The backup seafood
Ed Alcock for The New York Times
On a beach in western France, fresh mussels finish
roasting on a bed of pine branches. They are eaten
with just bread and butter.
A Passion for Mussels
By JULIA MOSKIN
Published: August 23, 2006
ÎLE DE RÉ, France
THE few Americans who come to this scrubby Atlantic island all seem to describe it the same way. It’s “the French Nantucket,” according to New Englanders, or “Francehampton” to New Yorkers, who feel at home with its combination of lively beach towns, sandy potato fields, washed-blue skies and shellfish shacks.
The Île de Ré is about two miles out from the city of La Rochelle, and about 3,300 miles east of Portland, Me. The terrain may seem familiar, but once you sit down at one of the island’s restaurants, you know you’re not in the United States.
That’s because while clams and oysters are the stars of summer in New England, this region, the Charente-Maritime, is besotted with mussels. Yes, there are oyster bars and clam shacks on the beach that rival Maine’s finest, where the shellfish are cracked open and served raw, so fresh from the water that you can see them recoil from a squeeze of lemon.
But it’s local mussels that show up when villages here host big public dinners — the equivalent of pancake breakfasts — in the town square, like the “Fête Moules Frites” held in La Couarde-sur-Mer during the Bastille Day holiday weekend this year.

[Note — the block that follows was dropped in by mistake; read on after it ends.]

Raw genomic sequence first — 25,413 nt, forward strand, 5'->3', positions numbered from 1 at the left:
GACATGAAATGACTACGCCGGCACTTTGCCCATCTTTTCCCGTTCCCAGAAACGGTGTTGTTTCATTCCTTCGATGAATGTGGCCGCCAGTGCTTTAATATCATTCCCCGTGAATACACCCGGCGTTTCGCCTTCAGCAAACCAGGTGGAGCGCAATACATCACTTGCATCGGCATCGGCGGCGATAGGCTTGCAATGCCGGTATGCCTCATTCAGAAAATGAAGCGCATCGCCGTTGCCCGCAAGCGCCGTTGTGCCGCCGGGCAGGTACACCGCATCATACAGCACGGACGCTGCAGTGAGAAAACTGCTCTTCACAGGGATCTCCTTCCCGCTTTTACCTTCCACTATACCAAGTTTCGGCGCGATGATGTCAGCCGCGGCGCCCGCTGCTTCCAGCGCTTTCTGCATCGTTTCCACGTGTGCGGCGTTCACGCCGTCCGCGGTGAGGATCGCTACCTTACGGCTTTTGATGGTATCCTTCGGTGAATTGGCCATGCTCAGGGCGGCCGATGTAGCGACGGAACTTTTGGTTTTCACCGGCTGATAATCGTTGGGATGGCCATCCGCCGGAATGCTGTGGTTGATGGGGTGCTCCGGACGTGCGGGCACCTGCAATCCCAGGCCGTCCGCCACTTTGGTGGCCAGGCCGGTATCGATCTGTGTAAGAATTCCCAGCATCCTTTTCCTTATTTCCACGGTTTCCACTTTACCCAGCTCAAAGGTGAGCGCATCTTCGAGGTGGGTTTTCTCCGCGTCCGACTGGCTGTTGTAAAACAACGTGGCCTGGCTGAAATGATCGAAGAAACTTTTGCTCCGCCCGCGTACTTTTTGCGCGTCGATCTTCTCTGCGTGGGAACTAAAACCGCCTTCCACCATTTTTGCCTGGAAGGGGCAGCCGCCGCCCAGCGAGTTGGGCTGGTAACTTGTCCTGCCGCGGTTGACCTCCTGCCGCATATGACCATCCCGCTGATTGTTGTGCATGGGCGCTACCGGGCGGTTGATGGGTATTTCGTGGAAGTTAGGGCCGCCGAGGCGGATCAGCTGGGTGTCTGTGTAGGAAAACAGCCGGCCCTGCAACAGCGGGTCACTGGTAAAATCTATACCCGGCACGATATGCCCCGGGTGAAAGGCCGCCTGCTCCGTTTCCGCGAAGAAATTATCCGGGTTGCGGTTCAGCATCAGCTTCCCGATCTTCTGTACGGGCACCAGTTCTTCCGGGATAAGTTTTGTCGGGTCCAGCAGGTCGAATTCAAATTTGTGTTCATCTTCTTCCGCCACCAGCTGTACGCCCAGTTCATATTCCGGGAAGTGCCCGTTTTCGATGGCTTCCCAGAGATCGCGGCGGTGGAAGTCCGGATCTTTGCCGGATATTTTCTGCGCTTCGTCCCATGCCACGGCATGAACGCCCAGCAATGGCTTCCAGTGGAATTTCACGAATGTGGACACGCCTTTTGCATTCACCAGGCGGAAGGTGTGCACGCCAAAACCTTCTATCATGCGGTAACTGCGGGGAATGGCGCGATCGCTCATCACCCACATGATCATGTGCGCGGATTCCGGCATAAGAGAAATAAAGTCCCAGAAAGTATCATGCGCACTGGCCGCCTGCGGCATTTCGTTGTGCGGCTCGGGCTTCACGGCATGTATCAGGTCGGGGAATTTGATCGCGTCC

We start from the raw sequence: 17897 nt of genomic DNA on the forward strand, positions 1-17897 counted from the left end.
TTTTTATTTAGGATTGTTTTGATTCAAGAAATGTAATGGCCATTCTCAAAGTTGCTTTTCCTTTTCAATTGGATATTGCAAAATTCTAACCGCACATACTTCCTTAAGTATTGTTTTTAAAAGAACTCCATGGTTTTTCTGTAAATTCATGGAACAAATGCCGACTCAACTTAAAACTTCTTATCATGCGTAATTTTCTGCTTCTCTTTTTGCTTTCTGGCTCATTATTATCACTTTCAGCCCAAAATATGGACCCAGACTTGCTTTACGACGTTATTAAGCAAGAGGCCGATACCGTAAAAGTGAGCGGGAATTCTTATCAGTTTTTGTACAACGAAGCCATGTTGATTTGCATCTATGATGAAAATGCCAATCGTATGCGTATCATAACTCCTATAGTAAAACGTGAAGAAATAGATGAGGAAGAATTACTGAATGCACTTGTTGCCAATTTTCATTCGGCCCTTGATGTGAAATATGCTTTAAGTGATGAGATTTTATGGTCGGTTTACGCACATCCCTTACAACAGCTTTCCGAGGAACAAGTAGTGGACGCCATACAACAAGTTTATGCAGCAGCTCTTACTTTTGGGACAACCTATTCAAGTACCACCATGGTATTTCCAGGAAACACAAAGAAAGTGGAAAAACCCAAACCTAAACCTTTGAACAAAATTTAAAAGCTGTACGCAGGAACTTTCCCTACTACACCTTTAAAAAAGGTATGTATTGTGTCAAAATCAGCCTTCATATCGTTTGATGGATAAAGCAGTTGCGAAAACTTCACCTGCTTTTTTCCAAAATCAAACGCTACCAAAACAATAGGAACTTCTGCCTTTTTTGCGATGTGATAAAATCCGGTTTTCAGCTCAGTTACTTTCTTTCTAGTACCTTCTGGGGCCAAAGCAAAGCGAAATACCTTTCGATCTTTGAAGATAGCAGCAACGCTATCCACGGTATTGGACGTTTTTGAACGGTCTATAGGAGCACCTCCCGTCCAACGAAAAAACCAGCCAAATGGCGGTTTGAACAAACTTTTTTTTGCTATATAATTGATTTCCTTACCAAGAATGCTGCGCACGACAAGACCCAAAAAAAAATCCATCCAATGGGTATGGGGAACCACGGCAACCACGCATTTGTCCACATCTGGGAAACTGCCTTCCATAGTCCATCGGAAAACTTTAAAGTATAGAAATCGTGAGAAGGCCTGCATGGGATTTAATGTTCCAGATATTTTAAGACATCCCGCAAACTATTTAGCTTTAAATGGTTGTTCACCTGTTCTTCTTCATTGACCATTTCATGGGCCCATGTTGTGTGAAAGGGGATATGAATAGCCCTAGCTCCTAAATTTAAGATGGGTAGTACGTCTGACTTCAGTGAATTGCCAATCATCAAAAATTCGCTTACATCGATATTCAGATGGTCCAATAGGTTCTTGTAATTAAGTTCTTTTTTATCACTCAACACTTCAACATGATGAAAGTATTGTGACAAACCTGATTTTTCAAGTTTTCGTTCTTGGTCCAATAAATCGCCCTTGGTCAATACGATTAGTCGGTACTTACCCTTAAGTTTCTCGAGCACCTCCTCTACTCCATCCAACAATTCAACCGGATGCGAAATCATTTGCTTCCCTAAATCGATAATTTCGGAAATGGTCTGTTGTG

And mussels, not clams, are the primary ingredient for the local version of the New England clambake. Éclade de moules is a kind of ritualized mussel-roast, which can be as simple as a family beach picnic or can be expanded to feed hundreds for a wedding. It takes patience and steady hands to arrange the mussels in the traditional pattern of concentric circles. But other than that, it’s the simplest dish imaginable.
“For the real éclade de moules,” said a shellfish dealer at the Thursday market in the island town of Ars-en-Ré, “all you need is mussels, pine needles and bread and butter.”
The mussels are arranged on a plank of pine that has been soaked in seawater, then covered with pine branches or grape vines that are set alight. In about five minutes, the smoldering branches are swept away, leaving behind a bracing aroma and mussels filled with smoky meat.
Beyond éclade, mussels are on every menu, most often steamed open in white wine and seawater and finished with spoonfuls of crème fraîche. On the coast, the favorite dish is mouclade, in which mussels are steamed open and their top shells are removed, and then they are drowned in a succulent, curry-spiked cream sauce.
posted by Steve @ 4:20:00 AM